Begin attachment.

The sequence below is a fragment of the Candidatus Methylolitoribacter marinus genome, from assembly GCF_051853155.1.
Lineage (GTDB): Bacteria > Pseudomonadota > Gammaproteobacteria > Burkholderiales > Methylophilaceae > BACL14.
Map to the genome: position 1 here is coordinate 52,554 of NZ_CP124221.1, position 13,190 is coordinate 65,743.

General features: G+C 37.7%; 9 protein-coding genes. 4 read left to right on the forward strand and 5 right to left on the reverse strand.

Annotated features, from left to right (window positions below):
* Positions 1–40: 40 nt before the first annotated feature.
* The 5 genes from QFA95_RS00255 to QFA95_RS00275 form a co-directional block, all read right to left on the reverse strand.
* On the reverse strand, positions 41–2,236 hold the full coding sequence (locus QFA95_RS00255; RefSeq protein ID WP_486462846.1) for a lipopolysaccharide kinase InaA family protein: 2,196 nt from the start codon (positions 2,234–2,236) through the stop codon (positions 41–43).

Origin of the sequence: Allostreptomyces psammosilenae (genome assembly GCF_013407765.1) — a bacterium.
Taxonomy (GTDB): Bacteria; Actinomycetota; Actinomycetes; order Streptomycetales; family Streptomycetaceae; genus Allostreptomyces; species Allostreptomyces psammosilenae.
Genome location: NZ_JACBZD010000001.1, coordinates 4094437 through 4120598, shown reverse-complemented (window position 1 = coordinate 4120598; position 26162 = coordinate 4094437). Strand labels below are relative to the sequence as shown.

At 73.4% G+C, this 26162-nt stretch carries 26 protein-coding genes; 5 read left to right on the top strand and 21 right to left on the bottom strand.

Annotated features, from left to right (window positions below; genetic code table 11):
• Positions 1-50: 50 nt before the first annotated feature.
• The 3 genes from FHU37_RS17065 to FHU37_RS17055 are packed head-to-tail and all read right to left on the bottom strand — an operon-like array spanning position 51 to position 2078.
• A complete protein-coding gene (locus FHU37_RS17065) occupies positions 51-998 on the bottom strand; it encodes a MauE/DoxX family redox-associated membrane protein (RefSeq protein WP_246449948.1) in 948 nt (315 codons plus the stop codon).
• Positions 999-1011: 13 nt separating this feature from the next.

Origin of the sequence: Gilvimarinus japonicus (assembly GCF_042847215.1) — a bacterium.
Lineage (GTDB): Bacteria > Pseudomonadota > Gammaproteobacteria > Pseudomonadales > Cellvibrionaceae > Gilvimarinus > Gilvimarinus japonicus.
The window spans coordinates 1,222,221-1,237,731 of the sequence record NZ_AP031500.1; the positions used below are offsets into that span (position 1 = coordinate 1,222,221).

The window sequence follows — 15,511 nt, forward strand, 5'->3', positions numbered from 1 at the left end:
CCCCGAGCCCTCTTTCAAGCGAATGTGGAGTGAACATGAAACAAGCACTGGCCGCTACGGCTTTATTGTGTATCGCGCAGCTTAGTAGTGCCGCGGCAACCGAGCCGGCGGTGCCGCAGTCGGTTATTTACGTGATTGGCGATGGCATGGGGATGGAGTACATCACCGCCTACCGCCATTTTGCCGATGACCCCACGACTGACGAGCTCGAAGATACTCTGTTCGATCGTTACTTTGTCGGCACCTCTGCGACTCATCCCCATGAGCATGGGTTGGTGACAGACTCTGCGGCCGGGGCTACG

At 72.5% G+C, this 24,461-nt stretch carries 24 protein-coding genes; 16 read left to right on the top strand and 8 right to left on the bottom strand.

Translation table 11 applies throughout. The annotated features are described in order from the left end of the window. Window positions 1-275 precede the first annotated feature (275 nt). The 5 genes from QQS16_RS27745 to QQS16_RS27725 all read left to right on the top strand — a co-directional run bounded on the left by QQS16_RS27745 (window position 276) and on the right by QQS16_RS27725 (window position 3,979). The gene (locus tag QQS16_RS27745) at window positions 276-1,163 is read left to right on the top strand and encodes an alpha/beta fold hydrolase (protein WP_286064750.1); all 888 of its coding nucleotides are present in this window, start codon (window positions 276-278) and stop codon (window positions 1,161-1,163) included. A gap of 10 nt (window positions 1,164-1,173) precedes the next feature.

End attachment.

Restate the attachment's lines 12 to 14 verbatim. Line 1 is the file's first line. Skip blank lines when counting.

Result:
At 73.4% G+C, this 26162-nt stretch carries 26 protein-coding genes; 5 read left to right on the top strand and 21 right to left on the bottom strand.

Annotated features, from left to right (window positions below; genetic code table 11):
• Positions 1-50: 50 nt before the first annotated feature.